Report prepared by: P.J. Milburn.

    Photographs: Wandering albatross (B. Whylie), Cook's petrel (B. Whylie), White-capped albatross (B. Whylie)

    Departed: 07:15 returned at 15:05.
    Sea conditions: calm at first then SSE 1.0 to 2.0 m.
    Swell: NE 2.0 to 3.0m offshore.
    Weather: heavy rain squalls early remaining cloudy in the afternoon.
    Temperature range: 19.6 to 21.1°C.
    Barometric pressure: 1004 HPa rising.
    Wind: SSE 10 to 15 knots.
    Sea surface temperature: 20.3 to 22.5°C.
    Primary chumming locations: 34° 27’S : 151° 16’E and 34° 26’S : 151° 18’E.


    A high-pressure system was located over New Zealand with a trough over the western Tasman Sea . A high-pressure system was moving southeast out of the Great Australian Bight towards Tasmania . A cold front moved through our area just as we were boarding. This was going to be a good day to test out our wet weather gear!

    Despite the heavy rain there was a good variety of seabirds offshore and a pair of Sooty Oystercatchers flew southward continuing their daily business. Short-tailed Shearwaters were the dominant species and a LONG-TAILED JAEGER was a pleasant surprise close inshore.

    We hoped that the rain would soon clear but it did not. An adult female WANDERING ALABTROSS followed us from the 65-fathom line but there was little else to brighten us up. Sea conditions were very uncomfortable in every direction that we tried and it was a welcome break when we stopped to drift and berley at the edge of the continental shelf. The birds ignored us totally until the fish oil began to trail out. Firstly, Grey-faced Petrels appeared, then a Flesh-footed Shearwater and right our stern a WESTLAND PETREL. All aboard were reaching for their cameras when a cookalaria petrel also came onto the slick. Luckily it remained close to our vessel for long enough for excellent images to be obtained, confirming its identity as a COOK’S PETREL.

    After the excitement had abated we continued eastward to the 200-fathom line and attempted a repeat performance. Flocks of Short-tailed Shearwaters were moving southward but, as often happens, we could not attract more rarities. However, the attendant feeding flock included several Gibson’s, at least one ANTIPODEAN and a WANDERING ALBATROSS. Immature SHY, White-capped, Black-browed and Campbell Albatross provided a great opportunity for close comparison.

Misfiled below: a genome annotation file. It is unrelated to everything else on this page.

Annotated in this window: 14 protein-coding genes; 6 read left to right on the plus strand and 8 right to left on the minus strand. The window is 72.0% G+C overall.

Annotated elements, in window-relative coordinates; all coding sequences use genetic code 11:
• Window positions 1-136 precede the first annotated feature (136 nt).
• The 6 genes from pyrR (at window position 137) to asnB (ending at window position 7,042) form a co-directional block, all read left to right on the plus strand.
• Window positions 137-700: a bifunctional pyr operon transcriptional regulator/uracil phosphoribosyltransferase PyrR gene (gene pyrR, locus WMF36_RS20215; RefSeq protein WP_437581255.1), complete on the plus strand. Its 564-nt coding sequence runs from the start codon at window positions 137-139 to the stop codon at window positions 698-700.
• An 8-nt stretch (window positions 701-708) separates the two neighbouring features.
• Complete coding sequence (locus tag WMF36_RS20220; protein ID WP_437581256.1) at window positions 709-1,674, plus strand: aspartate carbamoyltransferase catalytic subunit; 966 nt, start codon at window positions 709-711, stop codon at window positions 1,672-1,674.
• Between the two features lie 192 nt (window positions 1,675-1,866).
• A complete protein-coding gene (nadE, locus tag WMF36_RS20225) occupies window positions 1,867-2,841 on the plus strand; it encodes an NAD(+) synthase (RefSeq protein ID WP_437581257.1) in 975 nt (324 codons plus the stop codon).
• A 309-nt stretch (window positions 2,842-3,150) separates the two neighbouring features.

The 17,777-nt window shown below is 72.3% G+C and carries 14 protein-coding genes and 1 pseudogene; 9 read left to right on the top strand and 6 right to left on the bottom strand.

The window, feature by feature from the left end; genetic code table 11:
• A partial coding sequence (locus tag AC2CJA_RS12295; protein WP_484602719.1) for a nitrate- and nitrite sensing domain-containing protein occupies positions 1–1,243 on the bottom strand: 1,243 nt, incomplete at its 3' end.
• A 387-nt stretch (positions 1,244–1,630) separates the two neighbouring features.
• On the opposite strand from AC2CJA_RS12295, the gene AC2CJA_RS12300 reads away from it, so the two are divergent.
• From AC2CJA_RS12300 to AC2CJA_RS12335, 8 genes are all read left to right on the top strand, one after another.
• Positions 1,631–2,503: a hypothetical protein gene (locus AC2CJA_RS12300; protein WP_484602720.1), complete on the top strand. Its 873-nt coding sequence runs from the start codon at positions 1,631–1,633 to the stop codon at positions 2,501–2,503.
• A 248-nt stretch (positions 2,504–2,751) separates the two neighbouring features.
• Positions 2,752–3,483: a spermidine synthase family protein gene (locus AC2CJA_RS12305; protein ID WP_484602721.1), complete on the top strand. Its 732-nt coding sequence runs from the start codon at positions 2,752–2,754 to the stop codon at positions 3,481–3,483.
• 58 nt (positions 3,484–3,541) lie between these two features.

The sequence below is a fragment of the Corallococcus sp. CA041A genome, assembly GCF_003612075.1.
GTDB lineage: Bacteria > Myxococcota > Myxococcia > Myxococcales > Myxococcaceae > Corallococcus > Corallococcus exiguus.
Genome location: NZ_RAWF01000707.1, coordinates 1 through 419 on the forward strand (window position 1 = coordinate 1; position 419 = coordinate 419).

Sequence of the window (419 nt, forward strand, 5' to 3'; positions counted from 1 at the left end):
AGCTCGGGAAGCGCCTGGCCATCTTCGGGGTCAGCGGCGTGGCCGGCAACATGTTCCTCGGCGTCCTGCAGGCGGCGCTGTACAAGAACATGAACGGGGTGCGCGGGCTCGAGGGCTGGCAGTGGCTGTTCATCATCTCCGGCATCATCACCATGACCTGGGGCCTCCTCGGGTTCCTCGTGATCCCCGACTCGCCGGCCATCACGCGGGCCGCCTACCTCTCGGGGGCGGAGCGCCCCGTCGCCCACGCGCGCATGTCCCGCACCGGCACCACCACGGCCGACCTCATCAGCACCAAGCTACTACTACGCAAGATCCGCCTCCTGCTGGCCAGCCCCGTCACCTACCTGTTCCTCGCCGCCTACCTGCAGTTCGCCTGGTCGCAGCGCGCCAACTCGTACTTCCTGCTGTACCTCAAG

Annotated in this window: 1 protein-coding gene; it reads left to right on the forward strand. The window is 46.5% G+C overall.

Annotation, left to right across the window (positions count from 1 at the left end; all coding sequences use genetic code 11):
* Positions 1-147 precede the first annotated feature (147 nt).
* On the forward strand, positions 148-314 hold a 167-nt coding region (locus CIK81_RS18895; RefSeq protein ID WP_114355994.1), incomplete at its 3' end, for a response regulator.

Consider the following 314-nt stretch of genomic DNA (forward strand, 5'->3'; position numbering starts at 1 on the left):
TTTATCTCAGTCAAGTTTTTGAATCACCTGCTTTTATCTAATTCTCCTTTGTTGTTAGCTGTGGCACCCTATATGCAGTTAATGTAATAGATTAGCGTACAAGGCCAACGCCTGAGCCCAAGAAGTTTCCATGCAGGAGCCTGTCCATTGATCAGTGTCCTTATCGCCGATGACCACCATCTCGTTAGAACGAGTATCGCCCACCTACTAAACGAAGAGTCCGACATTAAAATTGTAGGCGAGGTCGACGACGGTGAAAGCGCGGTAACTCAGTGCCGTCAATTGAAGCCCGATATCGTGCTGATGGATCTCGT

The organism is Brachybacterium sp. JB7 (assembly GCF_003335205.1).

After a bird depauperate trip out to the edge of the continental shelf in miserable weather conditions we cleared the rain and, almost at once, the fish oil slick worked its magic by producing WESTLAND and COOK’S PETREL in short order.
    Birds recorded according to the latest Environment Australia Reporting Schedule:
    Species code: Species name: Numbers:
    (Note: numbers in parenthesis = highest count at any one time)

    075 Grey-faced Petrel Pterodroma macropteragouldi 20 (13)
    918 COOK’S PETREL P. cookii 1
    916 WESTLAND PETREL Procellaria westlandica 1
    068 Fluttering Shearwater Puffinus gavia 1
    913 Hutton’s Shearwater P. huttoni 1
    069 Wedge-tailed Shearwater P. pacificus 45 (25)
    070 Sooty Shearwater P. griseus 3 (2)
    071 Short-tailed Shearwater P. tenuirostris 400+ (150+)
    072 Flesh-footed Shearwater P. carneipes 3 (1)
    086 WANDERING ALBATROSS Diomedea exulans 1
    846 ANTIPODEAN ALBATROSS D. antipodensis 1
    847 Gibson’s Albatross D. gibsoni 5 (5)
    088 Black-browed Albatross Thalassarche melanophrys 3 (2)
    859 Campbell Albatross T. impavida 2 (2)
    091 SHY ALBATROSS T. cauta 1 first year
    861 White-capped Albatross T. steadi 2 (1)
    063 Wilson ’s Storm-Petrel Oceanites oceanicus 1
    104 Australasian Gannet Morus serrator 5 (2)
    106 Australian Pelican Pelicanus conspicillatus 2 (2)
    128 Arctic Jaeger Stercorarius parasiticus 2 (2)
    933 LONG-TAILED JAEGER S. longicauda 1
    945 Pomarine Jaeger S. pomarinus 6 (5)
    981 Kelp Gull Larus dominicanus 6 (4)
    125 Silver Gull L. novaehollandiae 3 (3)
    115 Crested Tern Sterna bergii 2 (2)

    In the harbour:

    096 Great Cormorant Phalacrocorax carbo 1
    106 Australian Pelican Pelicanus conspicillatus 14 (14)
    17 species of procellariiformes in a total of 25 species of seabird identified outside the breakwater.

    Other birds:

    131 Sooty Oystercatcher Haematopus fuliginosus 2 (2)






    Short Sunfish Mola ramsayi 1

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